Hamas and Islamic Jihad assert, through testimonies by the released members, that Egyptian security forces tortured and even killed several detainees. Salah al-Bardawil, a Hamas leader, accused the Egyptian security forces of torturing Yusuf Abu Zuhri – brother of Hamas spokesman Sami Abu Zuhri—with electric shocks until he died in detention (, May 9; May 12; May 13). On May 10, the Hamas government in Gaza called on Egyptian President Hosni Mubarak to order an end to the detention and torture of Palestinians by the Egyptian security forces. Families of detainees also expressed their deepest concerns, demanding the Egyptian government immediately disclose information about the detainees and their fate (, May 10). Hamas further sought the intervention of the Arab League and Arab and international human rights groups in a bid to open the file of Palestinian detainees in Egypt.

It seems that Islamic Jihad detainees in Egyptian prisons are significantly greater in number than those of Hamas, despite the fact that Cairo accuses both factions of destroying efforts to end Palestinian differences and resume peace talks. Hamas, meanwhile, shows sympathy and support for Islamic Jihad detainees and participates in celebrating their release. On May 10, Hamas leaders visited and congratulated Darweesh al-Gharabli, an Islamic Jihad leader, just a few days after his release by Egyptian authorities (, May 10). Al-Gharabli is also alleged to have been tortured through various means by Egyptian security agents during his detention (, May 12).

Despite differences between Hamas and Islamic Jihad, the current Gaza rulers are using Egypt’s detentions to bolster ties with Islamic Jihad. This has led to warm relations between the two Palestinian factions since early 2009, reflected in joint meetings of their leaders with Syrian and Iranian officials (Al-Quds Brigades,, May 19).

Meanwhile, Islamic Jihad declared that a delegation of their leaders went to Egypt on May 19 to discuss the detention of their members by Cairo. Dawood Shehab, the faction’s spokesman, told reporters in Gaza that the delegation, headed by leader Nafith Azzam, crossed into Egypt through Rafah at Egypt’s invitation in a bid to solve the issue of Islamic Jihad members recently detained after trying to cross into Gaza through Egypt. The spokesman emphasized his movement’s keenness on the "wise handling of the detention of mujahideen," asserting the faction’s good relations with Cairo by adding, "we do not need mediations with Egypt" (Asharq al-Awsat, May 19). Islamic Jihad also rejected what they called "attempts by some media to distort our relations with the Egyptian government" (, May 19).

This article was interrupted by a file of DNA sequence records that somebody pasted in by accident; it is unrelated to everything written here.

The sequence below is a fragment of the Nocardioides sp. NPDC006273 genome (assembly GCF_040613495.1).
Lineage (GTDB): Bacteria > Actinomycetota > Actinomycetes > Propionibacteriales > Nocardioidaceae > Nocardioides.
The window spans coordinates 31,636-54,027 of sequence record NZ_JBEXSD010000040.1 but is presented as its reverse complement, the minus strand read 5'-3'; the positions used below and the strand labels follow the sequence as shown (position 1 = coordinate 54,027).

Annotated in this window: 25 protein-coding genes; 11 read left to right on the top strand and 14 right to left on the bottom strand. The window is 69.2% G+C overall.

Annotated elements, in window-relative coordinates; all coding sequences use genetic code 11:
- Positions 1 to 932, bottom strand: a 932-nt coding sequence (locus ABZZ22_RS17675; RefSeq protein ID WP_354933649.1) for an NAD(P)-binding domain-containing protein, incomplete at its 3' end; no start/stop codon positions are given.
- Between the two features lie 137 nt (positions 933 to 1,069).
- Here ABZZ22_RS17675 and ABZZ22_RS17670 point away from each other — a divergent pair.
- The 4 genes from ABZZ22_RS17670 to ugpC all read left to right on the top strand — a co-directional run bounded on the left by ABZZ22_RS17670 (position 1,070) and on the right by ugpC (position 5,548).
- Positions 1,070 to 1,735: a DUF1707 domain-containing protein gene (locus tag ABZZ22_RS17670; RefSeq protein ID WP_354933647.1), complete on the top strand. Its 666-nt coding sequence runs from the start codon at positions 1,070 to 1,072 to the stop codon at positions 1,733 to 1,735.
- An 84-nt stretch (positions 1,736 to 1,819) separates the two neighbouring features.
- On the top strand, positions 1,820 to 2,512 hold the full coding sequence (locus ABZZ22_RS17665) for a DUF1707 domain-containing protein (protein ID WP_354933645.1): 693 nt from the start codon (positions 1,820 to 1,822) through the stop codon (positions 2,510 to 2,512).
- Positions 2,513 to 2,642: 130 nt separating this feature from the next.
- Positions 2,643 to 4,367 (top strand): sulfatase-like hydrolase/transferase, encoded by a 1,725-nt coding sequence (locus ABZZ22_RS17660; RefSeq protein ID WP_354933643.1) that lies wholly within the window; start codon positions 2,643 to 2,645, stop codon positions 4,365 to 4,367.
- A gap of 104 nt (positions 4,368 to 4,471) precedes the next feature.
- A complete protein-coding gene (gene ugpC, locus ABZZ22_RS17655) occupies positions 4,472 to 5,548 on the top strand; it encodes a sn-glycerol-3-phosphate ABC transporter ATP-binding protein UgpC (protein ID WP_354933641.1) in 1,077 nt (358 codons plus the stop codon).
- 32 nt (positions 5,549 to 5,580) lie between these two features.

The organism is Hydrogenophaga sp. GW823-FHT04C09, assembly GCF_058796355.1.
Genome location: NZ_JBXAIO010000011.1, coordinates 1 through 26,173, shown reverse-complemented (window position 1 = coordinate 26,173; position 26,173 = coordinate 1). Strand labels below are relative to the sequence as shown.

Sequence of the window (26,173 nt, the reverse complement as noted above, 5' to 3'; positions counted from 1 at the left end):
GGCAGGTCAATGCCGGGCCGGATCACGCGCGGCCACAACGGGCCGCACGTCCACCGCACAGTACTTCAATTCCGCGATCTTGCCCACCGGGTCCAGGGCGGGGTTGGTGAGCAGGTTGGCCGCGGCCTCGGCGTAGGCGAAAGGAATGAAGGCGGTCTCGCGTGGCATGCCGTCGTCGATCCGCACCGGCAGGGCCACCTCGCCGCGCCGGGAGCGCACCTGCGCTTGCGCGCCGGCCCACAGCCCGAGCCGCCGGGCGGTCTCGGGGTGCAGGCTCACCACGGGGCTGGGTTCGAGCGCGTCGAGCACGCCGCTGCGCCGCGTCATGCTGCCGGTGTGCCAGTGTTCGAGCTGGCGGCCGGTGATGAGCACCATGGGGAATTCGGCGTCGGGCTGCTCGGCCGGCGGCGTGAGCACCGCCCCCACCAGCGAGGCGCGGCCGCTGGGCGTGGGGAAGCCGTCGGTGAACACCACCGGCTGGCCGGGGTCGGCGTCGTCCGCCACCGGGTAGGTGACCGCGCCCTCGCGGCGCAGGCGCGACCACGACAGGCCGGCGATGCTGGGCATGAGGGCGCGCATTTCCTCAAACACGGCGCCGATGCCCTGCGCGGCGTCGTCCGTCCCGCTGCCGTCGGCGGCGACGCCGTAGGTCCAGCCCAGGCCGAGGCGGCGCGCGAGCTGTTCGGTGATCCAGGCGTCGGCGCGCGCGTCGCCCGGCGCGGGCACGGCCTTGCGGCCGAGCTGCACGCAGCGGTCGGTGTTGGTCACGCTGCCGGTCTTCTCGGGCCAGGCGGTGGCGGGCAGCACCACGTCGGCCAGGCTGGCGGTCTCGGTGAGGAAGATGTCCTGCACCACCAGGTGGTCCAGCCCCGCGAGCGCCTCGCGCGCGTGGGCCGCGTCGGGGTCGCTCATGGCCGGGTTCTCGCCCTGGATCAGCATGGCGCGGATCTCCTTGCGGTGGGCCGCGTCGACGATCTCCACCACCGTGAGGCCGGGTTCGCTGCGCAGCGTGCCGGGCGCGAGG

The Egyptian government’s arrest of members of Palestinian factions, especially those of Islamic Jihad, falls within the context of Cairo’s defense of its national security and rejection of the "Axis of Resistance" as represented by Syria and Iran and factions affiliated with them. The policies of that axis contradict those of the Egyptian regime. It also seems that Cairo is trying to put pressure on Hamas and Islamic Jihad as they appear to have decided to ally themselves with Tehran and the Axis of Resistance, ignoring the Egyptian-Saudi Axis.